Reduce the greenhouse effect
Sunlight coming in through your windows becomes heat radiation as it strikes the floors and the furniture. Once it’s converted to heat, it cannot escape, and air conditioning costs increase. To counter the effect, keep your blinds and drapes closed. Consider insulated window treatments for even more energy savings.
Limit those heat generators
Stoves, clothes dryers, and incandescent lights all generate heat, so try to rely more on the microwave and less on the stove. Choose salads and cold sandwiches on hot days. An in-unit clothes dryer can heat up your living space, so don’t use it during the warmer part of the day. Economize further by only drying full loads.
Incandescent bulbs can also warm up your apartment since they dissipate about 90 percent of their energy as heat. Replace them with LEDs or compact fluorescents (CFLs).
Don’t forget small appliances also generate heat. When possible, limit the time spent using the hairdryer and other heat-styling tools.
Make good use of ceiling fans
Warm air rises and cool air sinks. Ceiling fans take advantage of this principle to maximize cooling at minimal expense. In the winter, ceiling fans pull warm air downward. Since you don’t want that in the summer, reverse the blade direction so they spin in a counterclockwise direction.
According to the Energy Star website, a ceiling fan allows you to raise your thermostat setting by much as four degrees. Of course, savings correlate to the size of your living space. You’ll have more to gain in a three-bedroom unit than in a studio apartment, for example. Finally, get in the habit of treating ceiling fans like the lights—turn them off when you leave your home.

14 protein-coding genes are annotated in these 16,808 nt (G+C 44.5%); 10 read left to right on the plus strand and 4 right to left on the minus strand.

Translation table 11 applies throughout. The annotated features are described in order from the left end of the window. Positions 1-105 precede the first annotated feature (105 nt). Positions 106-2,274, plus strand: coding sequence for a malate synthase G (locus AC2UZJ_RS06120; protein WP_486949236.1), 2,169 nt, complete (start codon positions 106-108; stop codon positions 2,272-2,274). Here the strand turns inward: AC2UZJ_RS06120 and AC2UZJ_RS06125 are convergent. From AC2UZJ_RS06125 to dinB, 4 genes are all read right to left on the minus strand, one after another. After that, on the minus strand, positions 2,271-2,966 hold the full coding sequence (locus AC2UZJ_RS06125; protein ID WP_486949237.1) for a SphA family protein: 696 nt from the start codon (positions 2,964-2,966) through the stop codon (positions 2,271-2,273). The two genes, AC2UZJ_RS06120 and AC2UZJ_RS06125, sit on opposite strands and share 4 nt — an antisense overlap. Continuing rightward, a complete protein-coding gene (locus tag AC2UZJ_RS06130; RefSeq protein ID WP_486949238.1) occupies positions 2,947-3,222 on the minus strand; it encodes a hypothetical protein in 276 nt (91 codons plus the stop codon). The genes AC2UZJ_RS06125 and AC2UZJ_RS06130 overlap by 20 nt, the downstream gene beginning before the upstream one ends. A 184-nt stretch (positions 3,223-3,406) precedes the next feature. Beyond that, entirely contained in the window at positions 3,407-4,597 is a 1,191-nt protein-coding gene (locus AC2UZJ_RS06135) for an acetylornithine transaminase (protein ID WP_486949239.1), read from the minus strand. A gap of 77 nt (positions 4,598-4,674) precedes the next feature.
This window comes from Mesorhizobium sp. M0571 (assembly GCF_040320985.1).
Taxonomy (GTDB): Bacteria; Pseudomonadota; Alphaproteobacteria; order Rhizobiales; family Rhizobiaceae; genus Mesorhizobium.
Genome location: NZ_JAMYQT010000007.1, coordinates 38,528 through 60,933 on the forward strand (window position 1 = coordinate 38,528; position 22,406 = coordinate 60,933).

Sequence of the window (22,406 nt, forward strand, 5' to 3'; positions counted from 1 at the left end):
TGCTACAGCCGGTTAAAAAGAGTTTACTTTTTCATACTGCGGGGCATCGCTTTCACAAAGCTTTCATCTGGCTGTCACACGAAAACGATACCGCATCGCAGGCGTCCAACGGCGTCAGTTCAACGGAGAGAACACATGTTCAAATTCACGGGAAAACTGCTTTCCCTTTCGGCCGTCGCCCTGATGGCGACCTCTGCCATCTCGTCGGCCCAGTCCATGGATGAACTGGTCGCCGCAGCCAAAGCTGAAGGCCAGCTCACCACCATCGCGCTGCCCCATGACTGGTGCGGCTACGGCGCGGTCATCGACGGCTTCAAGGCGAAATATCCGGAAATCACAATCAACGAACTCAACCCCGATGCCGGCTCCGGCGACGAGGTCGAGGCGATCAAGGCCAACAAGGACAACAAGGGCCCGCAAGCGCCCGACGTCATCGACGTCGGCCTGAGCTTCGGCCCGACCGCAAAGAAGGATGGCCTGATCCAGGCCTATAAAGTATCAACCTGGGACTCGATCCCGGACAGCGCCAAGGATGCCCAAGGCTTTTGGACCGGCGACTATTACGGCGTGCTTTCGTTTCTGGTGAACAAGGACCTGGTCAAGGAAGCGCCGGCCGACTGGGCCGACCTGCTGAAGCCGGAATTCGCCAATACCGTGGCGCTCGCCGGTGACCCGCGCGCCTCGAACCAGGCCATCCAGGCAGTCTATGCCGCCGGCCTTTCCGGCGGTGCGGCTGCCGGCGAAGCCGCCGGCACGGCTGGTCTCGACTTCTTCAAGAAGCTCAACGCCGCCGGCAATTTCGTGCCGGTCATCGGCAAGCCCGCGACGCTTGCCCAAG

Focus on personal comfort
Remember, the inanimate objects in your home could care less about the temperature. All you need to do is to find ways to keep yourself and other occupants comfortable.
One option is to take your cooling with you. Invest in a portable cooling unit. This device uses evaporative cooling and a small fan to increase the comfort of those close by. Another option is a misting fan. Multi-speed, oscillating models deliver hours and hours of refreshment.
At night, select cool bedding that breathes well, like linen, cotton, or percale. Buckwheat pillows contain hulls that promote airflow around your head and neck. If you’re more ambitious, put your pillowcases and sheets in the freezer for an hour or two before bed. You can also deploy reusable ice packs in your bed, couch, or recliner.
If you want to go high-tech, consider temperature-regulating sheets. They include phase-change materials first developed by NASA. Or, consider a cooling mattress pad. In the summer, temperature-controlled, water-filled coils deliver cooling right where you want it. It doubles as a heating pad in the winter.
The U.S. Energy Information Administration estimates that heating and cooling account for about 29 percent of the electricity used in homes. So, when the weather finally turns cold, apply your diligent ways to reducing the heating bill as well.
About Draper and Kramer
To learn more about Draper and Kramer’s portfolio of luxury properties, or to schedule a virtual tour of any of the properties, visit draperandkramer.com.